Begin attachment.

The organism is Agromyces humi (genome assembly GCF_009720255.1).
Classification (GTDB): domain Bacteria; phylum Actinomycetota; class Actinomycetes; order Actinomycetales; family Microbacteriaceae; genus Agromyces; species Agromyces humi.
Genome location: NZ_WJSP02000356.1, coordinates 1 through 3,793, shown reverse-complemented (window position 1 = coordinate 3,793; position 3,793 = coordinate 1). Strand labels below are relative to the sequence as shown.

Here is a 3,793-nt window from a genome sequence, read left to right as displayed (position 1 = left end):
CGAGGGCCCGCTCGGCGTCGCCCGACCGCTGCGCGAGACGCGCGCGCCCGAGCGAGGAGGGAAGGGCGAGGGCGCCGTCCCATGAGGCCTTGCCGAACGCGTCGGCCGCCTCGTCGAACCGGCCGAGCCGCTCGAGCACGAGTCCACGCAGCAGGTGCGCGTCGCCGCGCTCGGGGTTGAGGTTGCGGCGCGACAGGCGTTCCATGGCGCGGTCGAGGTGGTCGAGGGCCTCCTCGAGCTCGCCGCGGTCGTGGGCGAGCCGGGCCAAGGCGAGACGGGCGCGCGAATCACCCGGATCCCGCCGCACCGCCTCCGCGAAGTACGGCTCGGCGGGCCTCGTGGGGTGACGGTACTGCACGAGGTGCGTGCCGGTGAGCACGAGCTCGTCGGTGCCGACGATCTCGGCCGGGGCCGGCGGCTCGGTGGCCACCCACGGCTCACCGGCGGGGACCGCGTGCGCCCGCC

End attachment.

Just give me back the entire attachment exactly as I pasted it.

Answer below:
The organism is Agromyces humi (genome assembly GCF_009720255.1).
Classification (GTDB): domain Bacteria; phylum Actinomycetota; class Actinomycetes; order Actinomycetales; family Microbacteriaceae; genus Agromyces; species Agromyces humi.
Genome location: NZ_WJSP02000356.1, coordinates 1 through 3,793, shown reverse-complemented (window position 1 = coordinate 3,793; position 3,793 = coordinate 1). Strand labels below are relative to the sequence as shown.

Here is a 3,793-nt window from a genome sequence, read left to right as displayed (position 1 = left end):
CGAGGGCCCGCTCGGCGTCGCCCGACCGCTGCGCGAGACGCGCGCGCCCGAGCGAGGAGGGAAGGGCGAGGGCGCCGTCCCATGAGGCCTTGCCGAACGCGTCGGCCGCCTCGTCGAACCGGCCGAGCCGCTCGAGCACGAGTCCACGCAGCAGGTGCGCGTCGCCGCGCTCGGGGTTGAGGTTGCGGCGCGACAGGCGTTCCATGGCGCGGTCGAGGTGGTCGAGGGCCTCCTCGAGCTCGCCGCGGTCGTGGGCGAGCCGGGCCAAGGCGAGACGGGCGCGCGAATCACCCGGATCCCGCCGCACCGCCTCCGCGAAGTACGGCTCGGCGGGCCTCGTGGGGTGACGGTACTGCACGAGGTGCGTGCCGGTGAGCACGAGCTCGTCGGTGCCGACGATCTCGGCCGGGGCCGGCGGCTCGGTGGCCACCCACGGCTCACCGGCGGGGACCGCGTGCGCCCGCC